Always keen champions of cult music, Rum Bar Records is home to several great bands you might never have heard. Fully believing that a label can’t exist without its fans, they’ve got a gift for you to kick start the new year…and it’s their biggest gift to date.
If you’ve followed the US power pop and pop-punk scenes over the past five years, you’ll know that Justine and The Unclean have released two incredibly catchy albums.
In June 2020, Justine Covault and her band of Boston musicians will release their third long player ‘Every Bone That Breaks’. Almost six months in advance, the band have just issued a two track digital single. Not only will this keep fans entertained until the album appears, but it also teases with a much tougher musical direction.
JATK is a DIY project fronted by singer songwriter Matt Jatkola that celebrates the louder end of the power pop spectrum. The three piece band love distortion and fuzz almost as much as they love a sun-filled retro hook and the result is, perhaps, one of the noisiest power pop discs since The Great Affairs released ‘The Striped Album’ back in 2011.
Beneath the layers of guitar and fuzz are four absolutely cracking songs. Tunes that evoke the kind of excitement you first felt when you dropped the metaphorical needle on a Beat Angels or Ryan Roxie album for the first time. The kind of unbridled joy you feel from playing The Wildhearts’ ‘Vanilla Radio’ at full volume exists within at least a couple of these songs…and that feel-good quality is obvious from first play. Subsequent spins only confirm what you suspected within the first minute or so of hearing this band for the first time. Yes… Power pop fans should be aware that this is potentially that good.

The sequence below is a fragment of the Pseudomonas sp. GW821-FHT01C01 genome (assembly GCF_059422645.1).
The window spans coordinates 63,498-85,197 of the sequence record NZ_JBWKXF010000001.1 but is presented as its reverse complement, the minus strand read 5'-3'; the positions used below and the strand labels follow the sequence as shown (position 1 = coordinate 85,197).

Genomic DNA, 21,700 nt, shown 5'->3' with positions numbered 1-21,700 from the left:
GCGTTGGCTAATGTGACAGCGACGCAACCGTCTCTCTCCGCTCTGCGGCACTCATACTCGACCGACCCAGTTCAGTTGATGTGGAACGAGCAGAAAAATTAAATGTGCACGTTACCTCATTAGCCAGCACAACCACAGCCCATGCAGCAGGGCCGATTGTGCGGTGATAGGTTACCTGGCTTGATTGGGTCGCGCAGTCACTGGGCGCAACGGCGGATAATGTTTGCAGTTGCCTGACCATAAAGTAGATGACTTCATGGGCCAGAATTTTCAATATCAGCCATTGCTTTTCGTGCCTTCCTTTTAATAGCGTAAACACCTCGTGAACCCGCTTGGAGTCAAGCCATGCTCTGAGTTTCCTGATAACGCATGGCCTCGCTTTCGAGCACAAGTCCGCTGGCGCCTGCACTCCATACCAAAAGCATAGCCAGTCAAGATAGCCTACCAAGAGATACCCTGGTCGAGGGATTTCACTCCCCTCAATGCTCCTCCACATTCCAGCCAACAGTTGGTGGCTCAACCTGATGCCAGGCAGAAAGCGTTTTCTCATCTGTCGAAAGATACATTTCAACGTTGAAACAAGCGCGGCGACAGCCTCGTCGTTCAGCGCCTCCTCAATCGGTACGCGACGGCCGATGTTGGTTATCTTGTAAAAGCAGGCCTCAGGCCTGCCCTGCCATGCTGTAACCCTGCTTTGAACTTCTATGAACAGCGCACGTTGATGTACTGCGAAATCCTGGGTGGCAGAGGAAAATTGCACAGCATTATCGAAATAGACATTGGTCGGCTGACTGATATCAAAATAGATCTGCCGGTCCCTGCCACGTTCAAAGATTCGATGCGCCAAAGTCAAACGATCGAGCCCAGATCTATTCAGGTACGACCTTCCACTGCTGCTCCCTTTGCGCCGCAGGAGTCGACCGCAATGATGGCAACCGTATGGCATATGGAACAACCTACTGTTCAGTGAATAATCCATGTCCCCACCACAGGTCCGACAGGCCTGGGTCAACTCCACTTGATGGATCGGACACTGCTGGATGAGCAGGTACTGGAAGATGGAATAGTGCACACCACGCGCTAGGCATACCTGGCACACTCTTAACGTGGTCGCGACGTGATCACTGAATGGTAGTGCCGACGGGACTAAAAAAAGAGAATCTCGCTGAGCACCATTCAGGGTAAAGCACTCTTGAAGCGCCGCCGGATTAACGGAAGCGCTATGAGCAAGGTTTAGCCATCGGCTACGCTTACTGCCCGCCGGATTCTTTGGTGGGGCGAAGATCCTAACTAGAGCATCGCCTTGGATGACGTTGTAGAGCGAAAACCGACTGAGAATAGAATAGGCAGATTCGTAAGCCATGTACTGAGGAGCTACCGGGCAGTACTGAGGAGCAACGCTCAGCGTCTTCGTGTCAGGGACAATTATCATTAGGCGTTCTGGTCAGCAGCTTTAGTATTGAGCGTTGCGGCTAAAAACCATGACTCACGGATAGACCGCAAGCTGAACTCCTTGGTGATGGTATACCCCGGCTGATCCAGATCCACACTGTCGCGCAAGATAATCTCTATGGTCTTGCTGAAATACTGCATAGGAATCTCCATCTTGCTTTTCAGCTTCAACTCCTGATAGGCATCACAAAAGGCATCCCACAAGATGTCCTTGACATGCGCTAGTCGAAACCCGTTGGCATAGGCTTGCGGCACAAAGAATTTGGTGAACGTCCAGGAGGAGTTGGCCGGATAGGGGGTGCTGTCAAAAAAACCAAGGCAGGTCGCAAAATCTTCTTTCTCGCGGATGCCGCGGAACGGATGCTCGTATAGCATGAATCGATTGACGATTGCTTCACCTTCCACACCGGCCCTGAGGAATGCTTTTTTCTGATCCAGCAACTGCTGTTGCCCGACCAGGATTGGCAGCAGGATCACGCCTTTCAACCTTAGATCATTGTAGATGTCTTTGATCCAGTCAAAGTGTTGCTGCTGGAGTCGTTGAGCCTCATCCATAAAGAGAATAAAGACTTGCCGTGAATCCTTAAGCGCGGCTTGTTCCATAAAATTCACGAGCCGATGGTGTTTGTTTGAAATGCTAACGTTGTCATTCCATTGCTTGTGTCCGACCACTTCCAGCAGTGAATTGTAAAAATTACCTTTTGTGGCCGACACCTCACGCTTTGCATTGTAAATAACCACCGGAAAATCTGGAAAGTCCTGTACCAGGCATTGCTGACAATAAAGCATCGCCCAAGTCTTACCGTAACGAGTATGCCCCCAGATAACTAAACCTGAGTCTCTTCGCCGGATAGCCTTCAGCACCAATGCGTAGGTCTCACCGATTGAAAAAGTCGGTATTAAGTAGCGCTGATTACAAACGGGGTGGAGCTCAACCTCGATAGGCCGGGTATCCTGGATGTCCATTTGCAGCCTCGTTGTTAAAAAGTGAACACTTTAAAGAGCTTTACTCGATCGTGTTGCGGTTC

With their third album, 1979’s ‘Head First’, The Babys finally gave the world a genre classic. Their first two albums weren’t short on great material, but occasionally wavered with a couple of lightweight tracks here and their which sometimes seemed to lessen the overall quality, especially from an AOR/melodic rock fan’s perspective. In ‘Head First’, it felt like the first time all of the pieces truly fit. Aside from a bizarre song where John Waite recounts a childhood visit to the dentist, pretty much everything on the album represented The Babys at their absolute best.
Best remembered for big US hits ‘Isn’t It Time’ and ‘Every Time I Think of You’, British rock band The Babys have remained a cult favourite among AOR fans. The launching point of John Waite’s career, the band released a string of enjoyable albums between 1976-81 with their combination of fine 70s pop hooks and strong guitar driven melodies.